But that isn't really a fair characterization of the period. The Middle Ages wasn't as violent as we often think it was and the conclusion that the Centre's director reaches here have far more to do with common assumptions about the period than the actual experience of medieval life. In fact, saying that medievals "would quickly have wiped each other out" tells us something important about the lies we tell ourselves about the world we live in today.
Cain slaying Abel, detail from Genesis, by Wiligelmus (active ca 1099-1120), marble bas-relief, . [+] facade of the Metropolitan Cathedral of Saint Mary of the Assumption and Saint Geminianus (UNESCO World Heritage List, 1997), Modena, Emilia Romagna. Italy, 12th century.
The idea that the Middle Ages was a spectacularly violent time might seem like a fair conclusion to draw, given what most people know about the time period. We tend to think of the European Middle Ages as a particularly violent time and place. It's now such a commonplace that it's almost a cultural norm. Fantasy video games such as The Witcher, TV shows like Game of Thrones, movies like Braveheart, and books such as the Broken Empire series promote the myth of rampant violence, using a background of knights and castles to link their fictional worlds in our minds to the Middle Ages. And academics can be as guilty as anyone else when making sweeping generalizations about violence over time. Historian Johan Huizinga famously wrote in 1921 that "so violent and motley was life [in the Middle Ages], that it bore the mixed smell of blood and roses." Much more recently, psychologist Steven Pinker charted a decline in violence from pre-modernity to today (though that book has now been rightly critiqued as deeply problematic).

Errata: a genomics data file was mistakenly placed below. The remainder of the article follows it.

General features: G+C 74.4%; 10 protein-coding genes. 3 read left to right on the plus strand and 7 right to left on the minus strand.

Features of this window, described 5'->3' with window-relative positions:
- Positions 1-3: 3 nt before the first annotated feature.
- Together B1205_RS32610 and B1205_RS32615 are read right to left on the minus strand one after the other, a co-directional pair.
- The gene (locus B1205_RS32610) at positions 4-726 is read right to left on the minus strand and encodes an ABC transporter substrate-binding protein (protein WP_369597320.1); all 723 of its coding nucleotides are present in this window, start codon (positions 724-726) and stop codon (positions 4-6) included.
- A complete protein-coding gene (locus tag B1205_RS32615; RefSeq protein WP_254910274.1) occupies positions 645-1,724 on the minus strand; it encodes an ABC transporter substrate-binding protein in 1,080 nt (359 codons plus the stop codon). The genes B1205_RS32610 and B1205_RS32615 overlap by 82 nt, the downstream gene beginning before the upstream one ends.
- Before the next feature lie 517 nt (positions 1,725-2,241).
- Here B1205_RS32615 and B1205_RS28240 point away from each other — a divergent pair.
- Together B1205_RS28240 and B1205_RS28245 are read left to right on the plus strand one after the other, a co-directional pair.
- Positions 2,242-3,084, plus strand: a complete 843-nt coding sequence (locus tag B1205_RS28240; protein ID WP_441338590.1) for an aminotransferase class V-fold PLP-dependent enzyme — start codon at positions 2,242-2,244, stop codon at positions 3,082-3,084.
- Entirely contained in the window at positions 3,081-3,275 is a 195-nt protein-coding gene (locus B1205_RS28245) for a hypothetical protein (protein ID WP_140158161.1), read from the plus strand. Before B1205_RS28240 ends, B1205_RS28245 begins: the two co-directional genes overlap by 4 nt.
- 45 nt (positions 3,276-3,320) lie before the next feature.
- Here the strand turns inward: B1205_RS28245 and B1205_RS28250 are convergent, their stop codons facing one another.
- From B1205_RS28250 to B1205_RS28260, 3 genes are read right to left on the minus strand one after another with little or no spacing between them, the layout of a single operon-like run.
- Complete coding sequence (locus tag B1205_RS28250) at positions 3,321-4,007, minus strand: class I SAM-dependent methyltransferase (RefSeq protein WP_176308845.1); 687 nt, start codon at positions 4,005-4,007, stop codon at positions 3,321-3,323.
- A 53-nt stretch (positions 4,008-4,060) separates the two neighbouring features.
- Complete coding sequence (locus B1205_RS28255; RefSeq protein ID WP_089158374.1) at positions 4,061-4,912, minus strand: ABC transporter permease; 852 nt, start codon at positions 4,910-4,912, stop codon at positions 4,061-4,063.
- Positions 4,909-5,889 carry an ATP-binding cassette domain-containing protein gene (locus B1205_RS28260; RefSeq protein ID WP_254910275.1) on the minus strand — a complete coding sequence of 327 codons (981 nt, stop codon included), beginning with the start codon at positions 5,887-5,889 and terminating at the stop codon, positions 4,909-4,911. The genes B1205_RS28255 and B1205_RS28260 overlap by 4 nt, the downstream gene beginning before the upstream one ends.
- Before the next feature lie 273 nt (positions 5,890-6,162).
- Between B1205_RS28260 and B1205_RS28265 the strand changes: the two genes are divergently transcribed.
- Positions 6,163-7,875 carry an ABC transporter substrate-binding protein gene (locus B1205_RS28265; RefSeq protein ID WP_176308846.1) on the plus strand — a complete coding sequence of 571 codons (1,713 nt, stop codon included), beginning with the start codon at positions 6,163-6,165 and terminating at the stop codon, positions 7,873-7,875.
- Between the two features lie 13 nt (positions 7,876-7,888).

In some ways, the "medieval murder map" seems to confirm those suspicions. Look at all the murders, plotted all at once on the map. But let's think for a moment about the data set presented by this mapping project. We, of course, realize that data matters mostly in how it's understood. Sometimes the same data set can both confirm and refute our assumptions about a problem. In the case of this "murder map," we should think about what 142 documented murders in a city of about 80,000 people over a 40-year period really means. According to the US Department of Justice, homicides in Roanoke, VA, a city of comparable size to London in 1300 CE, were higher (306 total) across a shorter time-span (30 years, 1985-2014). More generally, Prof. Warren Brown in his book Violence in Medieval Europe analyzed a trove of historical data on violence across England, but then compared them with similar statistics from the US and EU. He concluded that "counterintuitive as it might seem. thirteenth-century England as a whole was not significantly more violent than the US or EU around the turn of the twenty-first century. [W]hile much of the US or EU experiences far less violence than much of thirteenth-century England, some city dwellers. endure about the same level [and sometimes higher]." So, does this confound our expectations or do we choose another similarly-sized city that confirms a higher medieval murder rate?
And before answering that questions, we should realize that how we answer it depends less on what we want to prove about the past and more about what we want to prove about our own time.
Take for example the quotation above by Huizinga - "so violent and motley was life, that it bore the mixed smell of blood and roses." It paints a vivid picture. But is it a complete picture?
We understandably focus on the "blood" in that sentence but what of the roses? The rest of that same paragraph explains. After the "blood and roses" Huizinga writes that medievals "always oscillate between the fear of hell and the most naive joy, between cruelty and tenderness, between harsh asceticism and insane attachment to the delights of this world, between hatred and goodness, always running to extremes." He's describing a paradox, people who can't easily be categorized. In other words, we must remember that we're talking about real people living real lives. People in the European Middle Ages experienced and perpetrated violence, but they experienced and created joy and wonder too. The exact ratio of one to the other likely depended on a specific person, in a specific place, at a specific time.